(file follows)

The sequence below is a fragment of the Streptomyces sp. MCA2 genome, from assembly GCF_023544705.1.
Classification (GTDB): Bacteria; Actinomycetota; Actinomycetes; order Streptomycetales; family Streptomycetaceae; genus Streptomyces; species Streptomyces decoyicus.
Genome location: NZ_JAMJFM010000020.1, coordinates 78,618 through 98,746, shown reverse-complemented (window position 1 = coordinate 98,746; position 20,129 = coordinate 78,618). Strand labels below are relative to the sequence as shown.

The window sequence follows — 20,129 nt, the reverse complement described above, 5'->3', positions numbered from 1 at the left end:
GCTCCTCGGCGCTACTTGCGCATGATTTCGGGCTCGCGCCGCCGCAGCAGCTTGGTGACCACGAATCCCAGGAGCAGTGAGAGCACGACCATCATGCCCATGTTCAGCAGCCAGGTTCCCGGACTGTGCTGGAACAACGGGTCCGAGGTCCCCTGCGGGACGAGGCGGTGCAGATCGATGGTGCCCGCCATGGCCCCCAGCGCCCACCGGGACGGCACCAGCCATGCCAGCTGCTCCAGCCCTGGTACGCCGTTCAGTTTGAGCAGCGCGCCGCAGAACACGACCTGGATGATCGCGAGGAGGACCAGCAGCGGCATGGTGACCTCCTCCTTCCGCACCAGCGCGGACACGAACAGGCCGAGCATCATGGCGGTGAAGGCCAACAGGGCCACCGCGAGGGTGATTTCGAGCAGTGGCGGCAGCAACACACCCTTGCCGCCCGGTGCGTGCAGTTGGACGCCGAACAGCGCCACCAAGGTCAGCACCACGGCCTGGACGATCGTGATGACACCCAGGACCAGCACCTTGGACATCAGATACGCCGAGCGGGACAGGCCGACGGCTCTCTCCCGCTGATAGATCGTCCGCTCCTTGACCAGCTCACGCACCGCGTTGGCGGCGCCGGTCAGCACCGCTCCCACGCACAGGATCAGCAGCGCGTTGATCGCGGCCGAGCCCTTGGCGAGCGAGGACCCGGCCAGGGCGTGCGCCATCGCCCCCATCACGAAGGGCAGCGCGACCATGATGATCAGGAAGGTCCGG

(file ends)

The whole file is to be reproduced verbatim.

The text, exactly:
The sequence below is a fragment of the Streptomyces sp. MCA2 genome, from assembly GCF_023544705.1.
Classification (GTDB): Bacteria; Actinomycetota; Actinomycetes; order Streptomycetales; family Streptomycetaceae; genus Streptomyces; species Streptomyces decoyicus.
Genome location: NZ_JAMJFM010000020.1, coordinates 78,618 through 98,746, shown reverse-complemented (window position 1 = coordinate 98,746; position 20,129 = coordinate 78,618). Strand labels below are relative to the sequence as shown.

The window sequence follows — 20,129 nt, the reverse complement described above, 5'->3', positions numbered from 1 at the left end:
GCTCCTCGGCGCTACTTGCGCATGATTTCGGGCTCGCGCCGCCGCAGCAGCTTGGTGACCACGAATCCCAGGAGCAGTGAGAGCACGACCATCATGCCCATGTTCAGCAGCCAGGTTCCCGGACTGTGCTGGAACAACGGGTCCGAGGTCCCCTGCGGGACGAGGCGGTGCAGATCGATGGTGCCCGCCATGGCCCCCAGCGCCCACCGGGACGGCACCAGCCATGCCAGCTGCTCCAGCCCTGGTACGCCGTTCAGTTTGAGCAGCGCGCCGCAGAACACGACCTGGATGATCGCGAGGAGGACCAGCAGCGGCATGGTGACCTCCTCCTTCCGCACCAGCGCGGACACGAACAGGCCGAGCATCATGGCGGTGAAGGCCAACAGGGCCACCGCGAGGGTGATTTCGAGCAGTGGCGGCAGCAACACACCCTTGCCGCCCGGTGCGTGCAGTTGGACGCCGAACAGCGCCACCAAGGTCAGCACCACGGCCTGGACGATCGTGATGACACCCAGGACCAGCACCTTGGACATCAGATACGCCGAGCGGGACAGGCCGACGGCTCTCTCCCGCTGATAGATCGTCCGCTCCTTGACCAGCTCACGCACCGCGTTGGCGGCGCCGGTCAGCACCGCTCCCACGCACAGGATCAGCAGCGCGTTGATCGCGGCCGAGCCCTTGGCGAGCGAGGACCCGGCCAGGGCGTGCGCCATCGCCCCCATCACGAAGGGCAGCGCGACCATGATGATCAGGAAGGTCCGG